Walter Charleton is an intriguing character—he flits through the diaries of Pepys and Evelyn, the correspondence of Margaret Cavendish, and his texts appear in the libraries of better-known contemporaries. We catch sight of him 1 conversing with Pepys about teeth, arguing with Inigo Jones about the origin of 2 Stonehenge, being lampooned in contemporary satire, stealing from the Royal Society, and embarrassing himself in anatomical procedures. While extremely active in a broad range of Royal Society investigations, his main discovery there seems to have been that tadpoles turned into frogs. As a practising physician of limited means, Walter Charleton was reliant for his living upon patrons and his medical practice—in addition he had the m- fortune to live in an era of dramatic political change, and consequently of unpredictable fortune. His achievements were known on the Continent. Despite his embarrassments in Royal Society anatomical investigation he was offered the prestigious chair of anatomy at the University of Padua. He turned down this extraordinary opportunity, only to die destitute in his native country a couple of decades later. The lugubrious doctor is without doubt an enigma. Charleton’s Anglicanism and staunch Royalism were unwavering throughout his career. The latter caused difficulties for him when he attempted to gain membership of the College of Physicians during the interregnum. His religious views were a source of concern when he was offered the position at Padua.
A challenging new look at a widely recognised figure in the scientific revolution period
A provocative revision of existing historiography on the history of medicine and natural philosophy
Looks at how a seventeenth-century figure who was engaged in the community and activities associated with the creation of ‘modern science’ (the rise of mechanical philosophy and the triumph of experiment) might instead seek authority through an identity which relied on classical models of scholarship and eclecticism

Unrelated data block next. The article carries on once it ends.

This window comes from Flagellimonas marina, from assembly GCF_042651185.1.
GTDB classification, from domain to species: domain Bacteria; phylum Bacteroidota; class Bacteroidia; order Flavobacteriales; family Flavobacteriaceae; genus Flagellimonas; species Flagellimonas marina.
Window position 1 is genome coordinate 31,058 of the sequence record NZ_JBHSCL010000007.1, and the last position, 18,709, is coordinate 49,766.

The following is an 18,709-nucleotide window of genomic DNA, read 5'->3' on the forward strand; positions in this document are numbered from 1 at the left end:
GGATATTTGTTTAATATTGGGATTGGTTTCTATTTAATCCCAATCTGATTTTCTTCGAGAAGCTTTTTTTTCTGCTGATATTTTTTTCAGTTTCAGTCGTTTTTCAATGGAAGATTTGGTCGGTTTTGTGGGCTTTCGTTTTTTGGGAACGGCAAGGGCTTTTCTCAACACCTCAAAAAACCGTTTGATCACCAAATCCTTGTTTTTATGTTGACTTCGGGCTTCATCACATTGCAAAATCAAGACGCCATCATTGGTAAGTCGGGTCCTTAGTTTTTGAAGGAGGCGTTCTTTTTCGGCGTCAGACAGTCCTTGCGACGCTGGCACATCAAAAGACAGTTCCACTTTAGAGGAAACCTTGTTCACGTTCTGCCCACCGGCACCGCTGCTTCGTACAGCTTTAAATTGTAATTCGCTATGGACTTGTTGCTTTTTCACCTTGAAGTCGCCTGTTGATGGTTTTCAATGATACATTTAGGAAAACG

Walter Charleton (1619-1707) has been widely depicted as a natural philosopher whose intellectual career mirrored the intellectual ferment of the ‘scientific revolution’. Instead of viewing him as a barometer of intellectual change, I examine the previously unexplored question of his identity as a physician. Examining three of his vernacular medical texts, this volume considers Charleton’s thoughts on anatomy, physiology and the methods by which he sought to understand the invisible processes of the body.
Although involved in many empirical investigations within the Royal Society, he did not give epistemic primacy to experimental findings, nor did he deliberately identify himself with the empirical methods associated with the ‘new science’. Instead Charleton presented himself as a scholarly eclectic, following a classical model of the self. Physicians needed to endorse both ancient and modern authorities, in order to attract and retain patients. I argue that Charleton’s circumstances as a practising physician resulted in the construction of an identity at variance with that widely associated with natural philosophers. The insights he can offer us into the world of seventeenth century physicians are highly significant and utterly fascinating.
Acknowledgments I. Introduction II. Rewriting Walter Charleton: Physic and Natural Philosophy III. 'The Alembic of our Pen': Charleton’s Identity as a Physicia IV. ‘The animal oeconomy’: Natural History (1659) in the Context of English Physiology V. 'The Republick of Letters': Charleton’s Identity in the Royal Society & College of Physicians VI. Enquiries into Human Nature (1680): Charleton’s Anatomy & Physiology after the Royal Society VII. Three Anatomic Lectures (1683): Ways of Knowing and the Anatomical Body VIII. Conclusions Annotated bibliography of the works of Walter Charleton Primary Sources Secondary Sources